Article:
Proposal 5–1 A national online register of enduring documents, and court and tribunal orders for the appointment of guardians and financial administrators, should be established.
Proposal 5–2 The making or revocation of an enduring document should not be valid until registered. The making and registering of a subsequent enduring document should automatically revoke the previous document of the same type.
Proposal 5–3 The implementation of the national online register should include transitional arrangements to ensure that existing enduring documents can be registered and that unregistered enduring documents remain valid for a prescribed period.
5.14 While enduring appointments are a beneficial tool in advanced planning for a possible loss of decision-making ability, they do create risks of financial abuse—the most common form of elder abuse. In its 2016 report on Elder Abuse in New South Wales, the Legislative Council, General Purpose Standing Committee No. 2 (NSW Parliamentary Committee) noted that:
It is perplexing that such powerful documents are not registered anywhere; that there is no formal record of those that have been activated and those revoked. A register would rightly enable solicitors, banks and others to check the authenticity of an instrument or to track one down and would also send the signal that these are documents to be taken seriously. It thus seems clear that mandatory registration would deliver greater safeguards against financial abuse.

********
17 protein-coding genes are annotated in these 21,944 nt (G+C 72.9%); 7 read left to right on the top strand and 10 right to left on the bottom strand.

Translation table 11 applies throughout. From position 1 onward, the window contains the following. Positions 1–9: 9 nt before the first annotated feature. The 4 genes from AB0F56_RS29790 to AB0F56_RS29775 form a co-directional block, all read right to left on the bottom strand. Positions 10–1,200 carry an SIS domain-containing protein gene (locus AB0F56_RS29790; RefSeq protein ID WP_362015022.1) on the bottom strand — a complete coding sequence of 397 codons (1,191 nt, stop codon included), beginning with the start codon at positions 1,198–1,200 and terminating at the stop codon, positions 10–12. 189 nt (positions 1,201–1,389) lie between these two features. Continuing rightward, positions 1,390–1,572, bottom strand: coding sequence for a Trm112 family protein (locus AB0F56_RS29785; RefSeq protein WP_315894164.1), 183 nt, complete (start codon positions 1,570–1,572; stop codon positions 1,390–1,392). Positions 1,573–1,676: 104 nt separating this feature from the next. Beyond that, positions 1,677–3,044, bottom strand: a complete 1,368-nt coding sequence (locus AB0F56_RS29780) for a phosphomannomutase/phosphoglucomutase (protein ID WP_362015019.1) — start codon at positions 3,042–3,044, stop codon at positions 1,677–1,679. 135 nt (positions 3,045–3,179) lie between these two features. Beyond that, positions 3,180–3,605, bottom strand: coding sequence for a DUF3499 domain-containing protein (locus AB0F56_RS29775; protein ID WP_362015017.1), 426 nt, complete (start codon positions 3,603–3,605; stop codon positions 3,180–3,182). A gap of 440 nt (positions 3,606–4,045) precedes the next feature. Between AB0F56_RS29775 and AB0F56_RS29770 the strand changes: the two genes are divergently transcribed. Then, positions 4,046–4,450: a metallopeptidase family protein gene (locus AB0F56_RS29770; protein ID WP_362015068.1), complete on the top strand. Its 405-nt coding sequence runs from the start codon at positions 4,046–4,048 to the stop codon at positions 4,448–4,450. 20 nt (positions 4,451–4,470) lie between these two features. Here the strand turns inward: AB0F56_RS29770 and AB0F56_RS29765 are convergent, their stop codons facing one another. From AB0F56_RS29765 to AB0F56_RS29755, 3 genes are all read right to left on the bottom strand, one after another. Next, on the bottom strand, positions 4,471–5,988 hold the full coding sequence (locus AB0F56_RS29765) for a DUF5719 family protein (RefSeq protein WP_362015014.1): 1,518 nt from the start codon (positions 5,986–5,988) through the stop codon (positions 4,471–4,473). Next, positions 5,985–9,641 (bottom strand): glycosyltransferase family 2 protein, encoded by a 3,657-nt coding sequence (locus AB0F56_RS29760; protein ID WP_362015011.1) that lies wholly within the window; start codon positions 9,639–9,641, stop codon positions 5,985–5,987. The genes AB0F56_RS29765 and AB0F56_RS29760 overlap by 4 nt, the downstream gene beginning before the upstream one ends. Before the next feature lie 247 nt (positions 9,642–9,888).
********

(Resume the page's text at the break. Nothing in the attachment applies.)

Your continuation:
5.15 Accordingly, the ALRC proposes an online register of enduring documents as well as court and tribunal orders for the appointments of guardians and financial administrators and/or managers.
5.17 The register should include enduring documents that have been made but are not yet active because the principal has decision-making ability. In addition, the register should include enduring documents that are ‘live’, that is, active because they commence on signing or because it has been appropriately confirmed that the principal no longer has decision-making ability in relation to a particular type of decision (e.g financial matters). The identification of both made and live documents offers an opportunity to review decisions as to loss of decision-making ability.
5.18 The register would extend to guardianship and financial management orders made by a court or tribunal. It is not proposed that registration would impact the validity of court or tribunal orders.
5.19 ‘Advance care directives’ should not need to be placed on the new register, because it is already possible to add ‘advance care directives’ to an electronic health record—the online recording and storage of individual medical records called ‘My Health Record’.